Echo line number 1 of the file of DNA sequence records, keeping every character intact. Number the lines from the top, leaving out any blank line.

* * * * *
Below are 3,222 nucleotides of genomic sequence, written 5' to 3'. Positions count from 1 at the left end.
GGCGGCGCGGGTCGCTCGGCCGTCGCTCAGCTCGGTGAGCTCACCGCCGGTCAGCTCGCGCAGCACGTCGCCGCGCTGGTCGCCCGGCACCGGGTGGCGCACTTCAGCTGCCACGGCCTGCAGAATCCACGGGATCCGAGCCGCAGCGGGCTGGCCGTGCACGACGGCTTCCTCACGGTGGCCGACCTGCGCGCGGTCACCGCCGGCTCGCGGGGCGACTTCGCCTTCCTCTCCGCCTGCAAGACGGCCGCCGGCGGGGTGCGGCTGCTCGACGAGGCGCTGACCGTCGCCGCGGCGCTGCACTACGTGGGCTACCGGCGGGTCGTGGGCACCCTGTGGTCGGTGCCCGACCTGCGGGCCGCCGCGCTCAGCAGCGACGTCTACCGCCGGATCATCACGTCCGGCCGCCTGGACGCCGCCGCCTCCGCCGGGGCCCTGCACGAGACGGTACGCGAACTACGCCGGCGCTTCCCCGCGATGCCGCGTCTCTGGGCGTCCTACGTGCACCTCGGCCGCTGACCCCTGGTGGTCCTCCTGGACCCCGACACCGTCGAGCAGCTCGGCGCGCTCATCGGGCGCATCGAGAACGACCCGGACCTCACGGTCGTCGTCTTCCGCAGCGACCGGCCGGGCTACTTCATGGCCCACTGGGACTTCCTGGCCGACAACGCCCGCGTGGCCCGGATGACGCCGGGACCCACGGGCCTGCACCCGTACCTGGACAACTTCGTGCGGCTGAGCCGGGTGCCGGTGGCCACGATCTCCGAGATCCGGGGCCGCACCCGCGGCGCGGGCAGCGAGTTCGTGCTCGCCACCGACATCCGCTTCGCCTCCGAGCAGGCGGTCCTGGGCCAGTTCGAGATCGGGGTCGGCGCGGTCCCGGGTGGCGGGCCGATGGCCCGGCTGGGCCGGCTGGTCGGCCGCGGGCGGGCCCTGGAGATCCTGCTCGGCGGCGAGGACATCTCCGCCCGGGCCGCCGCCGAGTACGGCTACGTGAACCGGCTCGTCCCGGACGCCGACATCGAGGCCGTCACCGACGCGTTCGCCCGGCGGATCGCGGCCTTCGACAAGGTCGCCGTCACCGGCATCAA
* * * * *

Below are 3,222 nucleotides of genomic sequence, written 5' to 3'. Positions count from 1 at the left end.